Here's Why Hyundai Setting Up A Plant In Pakistan Is Problematic

By Alveena Jadoon | 30 Jul, 2018

In developing nations, one of the largest concerns should be the influx of global culture and products, the pace of growth that phenomenon introduces and whether or not it is planned effectively to actually be beneficial for the citizens of the country.

The globalization paradigm has helped a number of countries exploit the markets of the developing nations, benefit from the cheap labor and work without any concerns for the impact on the economy, the environment, and the labor

And mind you, these are generally places where labor laws are not that strong to protect the interests of the labor, the industrialization phenomenon has kicked in recently and the market is still growing on a trial and error basis. It allows for many foreign industrialists and investors to capitalize the infancy of the economy and laws in the country.


A recent example of this is the influx of Hyundai cars into the Pakistani market. The South Korean manufacturer has partnered with a local group, The Nishat Group, to set up a plant in Faisalabad. Faisalabad is generally known to be the hub of business activity in Pakistan

In the last couple of years, we have witnessed an increase in the number of Japanese cars in Pakistan. Manufacturers, as a result, are quite interested in setting up plants here because the market for these cars already exists. According to news sources, French carmaker Renault and South Korea’s Kia are also considering joining the bandwagon of setting up plants in the country. Hyundai plans to produce around 7000 units in the first year.

There is no denying that there is an upward trajectory in Pakistan’s population growth along with economic growth. This means that many more people now and in the future will be inclined to get automobiles and there is already a preference for Japanese cars in the market. This is why the former government introduced the five-year auto-policy. This policy granted several incentives to foreign investors eager to capitalize the needs of the growing population.

While foreign investment such as this is good news for local investors and the economy, there are several aspects which need to be considered before venturing into such deals

The responsibility lies with the government, which at this point does not consider holistic policies and that will ultimately come back to haunt Pakistan.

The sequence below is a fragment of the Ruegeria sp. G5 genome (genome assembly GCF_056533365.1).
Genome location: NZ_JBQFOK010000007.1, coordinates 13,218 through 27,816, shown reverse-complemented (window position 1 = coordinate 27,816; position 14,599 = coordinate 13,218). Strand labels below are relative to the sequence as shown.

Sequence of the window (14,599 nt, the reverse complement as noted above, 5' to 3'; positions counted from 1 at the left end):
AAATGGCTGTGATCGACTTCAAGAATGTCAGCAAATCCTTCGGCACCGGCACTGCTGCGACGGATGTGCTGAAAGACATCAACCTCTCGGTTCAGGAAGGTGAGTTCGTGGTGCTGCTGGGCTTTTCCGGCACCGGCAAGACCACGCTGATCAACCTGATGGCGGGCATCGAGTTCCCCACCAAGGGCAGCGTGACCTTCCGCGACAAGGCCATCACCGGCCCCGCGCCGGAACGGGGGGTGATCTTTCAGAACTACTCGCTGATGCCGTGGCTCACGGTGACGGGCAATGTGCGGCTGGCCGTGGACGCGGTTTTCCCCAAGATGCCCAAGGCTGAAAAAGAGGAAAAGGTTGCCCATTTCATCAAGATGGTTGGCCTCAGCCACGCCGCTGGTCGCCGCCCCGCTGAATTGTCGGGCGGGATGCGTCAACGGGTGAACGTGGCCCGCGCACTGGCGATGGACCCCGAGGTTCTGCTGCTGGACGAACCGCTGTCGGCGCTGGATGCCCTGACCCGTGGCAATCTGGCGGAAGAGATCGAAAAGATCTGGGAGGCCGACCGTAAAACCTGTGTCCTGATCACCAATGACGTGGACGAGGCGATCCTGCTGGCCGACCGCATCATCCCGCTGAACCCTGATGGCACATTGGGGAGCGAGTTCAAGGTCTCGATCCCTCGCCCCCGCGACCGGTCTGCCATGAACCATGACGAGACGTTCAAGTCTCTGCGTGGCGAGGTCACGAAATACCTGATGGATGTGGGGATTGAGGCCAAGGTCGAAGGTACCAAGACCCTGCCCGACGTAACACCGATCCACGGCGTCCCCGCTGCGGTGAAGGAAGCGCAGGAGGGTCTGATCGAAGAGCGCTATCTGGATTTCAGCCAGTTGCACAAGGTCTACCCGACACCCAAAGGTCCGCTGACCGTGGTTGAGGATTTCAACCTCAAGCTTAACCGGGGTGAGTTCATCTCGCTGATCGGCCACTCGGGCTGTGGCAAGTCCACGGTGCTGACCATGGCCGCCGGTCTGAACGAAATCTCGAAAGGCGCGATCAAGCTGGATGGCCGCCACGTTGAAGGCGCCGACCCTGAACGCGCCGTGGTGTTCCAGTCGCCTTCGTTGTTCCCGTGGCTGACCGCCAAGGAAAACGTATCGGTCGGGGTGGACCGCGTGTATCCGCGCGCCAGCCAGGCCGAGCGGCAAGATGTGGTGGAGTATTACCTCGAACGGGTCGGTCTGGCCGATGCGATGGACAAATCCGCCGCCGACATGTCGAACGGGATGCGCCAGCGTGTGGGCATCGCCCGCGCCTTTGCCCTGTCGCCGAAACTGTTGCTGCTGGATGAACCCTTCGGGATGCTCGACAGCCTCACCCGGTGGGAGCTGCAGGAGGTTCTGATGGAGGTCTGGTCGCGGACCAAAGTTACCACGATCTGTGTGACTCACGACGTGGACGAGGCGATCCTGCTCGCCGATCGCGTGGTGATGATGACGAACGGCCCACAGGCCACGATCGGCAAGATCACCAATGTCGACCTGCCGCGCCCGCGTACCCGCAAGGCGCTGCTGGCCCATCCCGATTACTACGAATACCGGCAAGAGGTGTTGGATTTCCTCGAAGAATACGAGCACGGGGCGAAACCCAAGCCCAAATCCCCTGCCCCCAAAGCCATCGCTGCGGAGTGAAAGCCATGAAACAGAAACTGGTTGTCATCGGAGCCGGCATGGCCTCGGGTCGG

If we just take the examples of bigger cities like Karachi, Lahore, and Islamabad; we will realize that the growing number of automobiles on the roads is causing a huge problem for the population. The increase in the number of cars on the roads might imply that people are inclined towards buying/leasing cars, however, it also shows the lack of planning when it comes to public transport.


Despite efforts to modernize economic hubs of the country, no attention has been given to improve the layout of the public transport

There is definitely an introduction of the metro bus project, however, that project is also limited and targeted to a certain class and has not seeped into the developed side of the cities where people should actually be pushed to use public transport.

At the same time, if we are allowing more cars on our roads; it would be a great idea if we can plan our cities and the infrastructure accordingly

An example of this is the beautiful city of Abbottabad, home to PMA, in the north. The city is entrenched in its old ways and system of living. The houses, the markets, the prayer places and the cemeteries are all knit together. The roads are old and narrow. In the recent past, there has been an influx of cars into the city but the city has not been planned to accommodate these cars on its narrow roads, which results in hours-long traffic jams and extreme inconvenience for the public. The KP government recently introduced a bus service for women in Abbottabad. While the initiative and the thought behind it is a concern for the population, what’s lacking in the initiative is the plan to execute it. At this point, introducing more buses on the roads of Abbottabad means choking the traffic because work needs to be done on improving the roads and creating spaces that accommodate buses.

Another important concern is that when we allow such policies, we need to take into account each and every aspect because policies which are not holistic never work.


If we are allowing the influx of cars, we also need to work on improving the roads which these cars are going to run on. Without improving the basic setup, we cannot work out a plan

This is the same problem which is plaguing CPEC at this point. The entire plan depends on trucks carrying goods from one part of Pakistan to the other, but these trucks are ages old along with the roads that they travel on. And this alone is a huge loophole in the mega project.

The last and the most important concern which cannot and should not be neglected is the environmental impact that this policy will have

Our country is already suffering endlessly because of the gross neglect towards the environment. The heatwaves have increased and flooding is a threat every year during the monsoon. If we allow more cars on our roads, we are not on the right path. We need to keep the emissions in check and protect Pakistan from being adversely affected by a threat as imminent as climate change.




cover image via pricedekhlo

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